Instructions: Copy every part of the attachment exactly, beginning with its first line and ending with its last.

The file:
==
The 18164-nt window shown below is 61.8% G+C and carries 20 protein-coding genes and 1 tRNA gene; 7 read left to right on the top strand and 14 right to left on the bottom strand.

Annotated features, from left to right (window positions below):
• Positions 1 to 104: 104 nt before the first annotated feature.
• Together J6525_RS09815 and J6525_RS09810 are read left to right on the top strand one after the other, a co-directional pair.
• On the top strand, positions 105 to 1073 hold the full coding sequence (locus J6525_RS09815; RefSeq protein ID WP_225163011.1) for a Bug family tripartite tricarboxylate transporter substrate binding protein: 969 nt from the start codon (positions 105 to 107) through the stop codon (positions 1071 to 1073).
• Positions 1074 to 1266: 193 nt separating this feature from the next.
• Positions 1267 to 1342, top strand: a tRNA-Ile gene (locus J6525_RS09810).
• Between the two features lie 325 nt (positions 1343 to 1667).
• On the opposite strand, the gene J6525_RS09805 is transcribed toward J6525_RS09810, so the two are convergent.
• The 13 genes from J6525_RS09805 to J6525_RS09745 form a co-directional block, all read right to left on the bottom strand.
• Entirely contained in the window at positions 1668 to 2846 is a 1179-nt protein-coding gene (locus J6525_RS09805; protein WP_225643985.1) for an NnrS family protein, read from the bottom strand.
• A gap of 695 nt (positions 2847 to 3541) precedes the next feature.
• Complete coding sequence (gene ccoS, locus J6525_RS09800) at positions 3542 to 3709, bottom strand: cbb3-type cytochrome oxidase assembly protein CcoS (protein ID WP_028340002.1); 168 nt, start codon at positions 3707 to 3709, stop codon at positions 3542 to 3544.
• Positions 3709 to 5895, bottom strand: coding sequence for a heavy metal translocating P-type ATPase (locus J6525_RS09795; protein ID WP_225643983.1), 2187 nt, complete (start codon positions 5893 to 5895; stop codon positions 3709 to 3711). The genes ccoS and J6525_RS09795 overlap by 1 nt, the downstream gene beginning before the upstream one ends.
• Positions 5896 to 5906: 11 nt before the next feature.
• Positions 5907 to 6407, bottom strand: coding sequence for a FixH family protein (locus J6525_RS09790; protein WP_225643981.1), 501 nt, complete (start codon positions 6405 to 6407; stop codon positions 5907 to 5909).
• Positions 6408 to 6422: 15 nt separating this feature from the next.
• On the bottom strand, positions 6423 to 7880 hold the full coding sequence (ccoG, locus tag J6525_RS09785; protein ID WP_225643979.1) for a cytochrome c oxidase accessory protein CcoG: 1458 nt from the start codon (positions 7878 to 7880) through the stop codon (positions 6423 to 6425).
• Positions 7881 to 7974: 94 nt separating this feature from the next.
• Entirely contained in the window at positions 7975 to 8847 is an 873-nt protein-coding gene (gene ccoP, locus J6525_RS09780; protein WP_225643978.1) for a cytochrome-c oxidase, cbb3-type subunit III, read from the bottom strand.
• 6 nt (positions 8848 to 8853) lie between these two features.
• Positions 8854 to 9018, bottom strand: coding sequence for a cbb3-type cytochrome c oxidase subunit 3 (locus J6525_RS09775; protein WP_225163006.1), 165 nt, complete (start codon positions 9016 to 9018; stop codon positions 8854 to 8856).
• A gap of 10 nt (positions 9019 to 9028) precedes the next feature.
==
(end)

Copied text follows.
The 18164-nt window shown below is 61.8% G+C and carries 20 protein-coding genes and 1 tRNA gene; 7 read left to right on the top strand and 14 right to left on the bottom strand.

Annotated features, from left to right (window positions below):
• Positions 1 to 104: 104 nt before the first annotated feature.
• Together J6525_RS09815 and J6525_RS09810 are read left to right on the top strand one after the other, a co-directional pair.
• On the top strand, positions 105 to 1073 hold the full coding sequence (locus J6525_RS09815; RefSeq protein ID WP_225163011.1) for a Bug family tripartite tricarboxylate transporter substrate binding protein: 969 nt from the start codon (positions 105 to 107) through the stop codon (positions 1071 to 1073).
• Positions 1074 to 1266: 193 nt separating this feature from the next.
• Positions 1267 to 1342, top strand: a tRNA-Ile gene (locus J6525_RS09810).
• Between the two features lie 325 nt (positions 1343 to 1667).
• On the opposite strand, the gene J6525_RS09805 is transcribed toward J6525_RS09810, so the two are convergent.
• The 13 genes from J6525_RS09805 to J6525_RS09745 form a co-directional block, all read right to left on the bottom strand.
• Entirely contained in the window at positions 1668 to 2846 is a 1179-nt protein-coding gene (locus J6525_RS09805; protein WP_225643985.1) for an NnrS family protein, read from the bottom strand.
• A gap of 695 nt (positions 2847 to 3541) precedes the next feature.
• Complete coding sequence (gene ccoS, locus J6525_RS09800) at positions 3542 to 3709, bottom strand: cbb3-type cytochrome oxidase assembly protein CcoS (protein ID WP_028340002.1); 168 nt, start codon at positions 3707 to 3709, stop codon at positions 3542 to 3544.
• Positions 3709 to 5895, bottom strand: coding sequence for a heavy metal translocating P-type ATPase (locus J6525_RS09795; protein ID WP_225643983.1), 2187 nt, complete (start codon positions 5893 to 5895; stop codon positions 3709 to 3711). The genes ccoS and J6525_RS09795 overlap by 1 nt, the downstream gene beginning before the upstream one ends.
• Positions 5896 to 5906: 11 nt before the next feature.
• Positions 5907 to 6407, bottom strand: coding sequence for a FixH family protein (locus J6525_RS09790; protein WP_225643981.1), 501 nt, complete (start codon positions 6405 to 6407; stop codon positions 5907 to 5909).
• Positions 6408 to 6422: 15 nt separating this feature from the next.
• On the bottom strand, positions 6423 to 7880 hold the full coding sequence (ccoG, locus tag J6525_RS09785; protein ID WP_225643979.1) for a cytochrome c oxidase accessory protein CcoG: 1458 nt from the start codon (positions 7878 to 7880) through the stop codon (positions 6423 to 6425).
• Positions 7881 to 7974: 94 nt separating this feature from the next.
• Entirely contained in the window at positions 7975 to 8847 is an 873-nt protein-coding gene (gene ccoP, locus J6525_RS09780; protein WP_225643978.1) for a cytochrome-c oxidase, cbb3-type subunit III, read from the bottom strand.
• 6 nt (positions 8848 to 8853) lie between these two features.
• Positions 8854 to 9018, bottom strand: coding sequence for a cbb3-type cytochrome c oxidase subunit 3 (locus J6525_RS09775; protein WP_225163006.1), 165 nt, complete (start codon positions 9016 to 9018; stop codon positions 8854 to 8856).
• A gap of 10 nt (positions 9019 to 9028) precedes the next feature.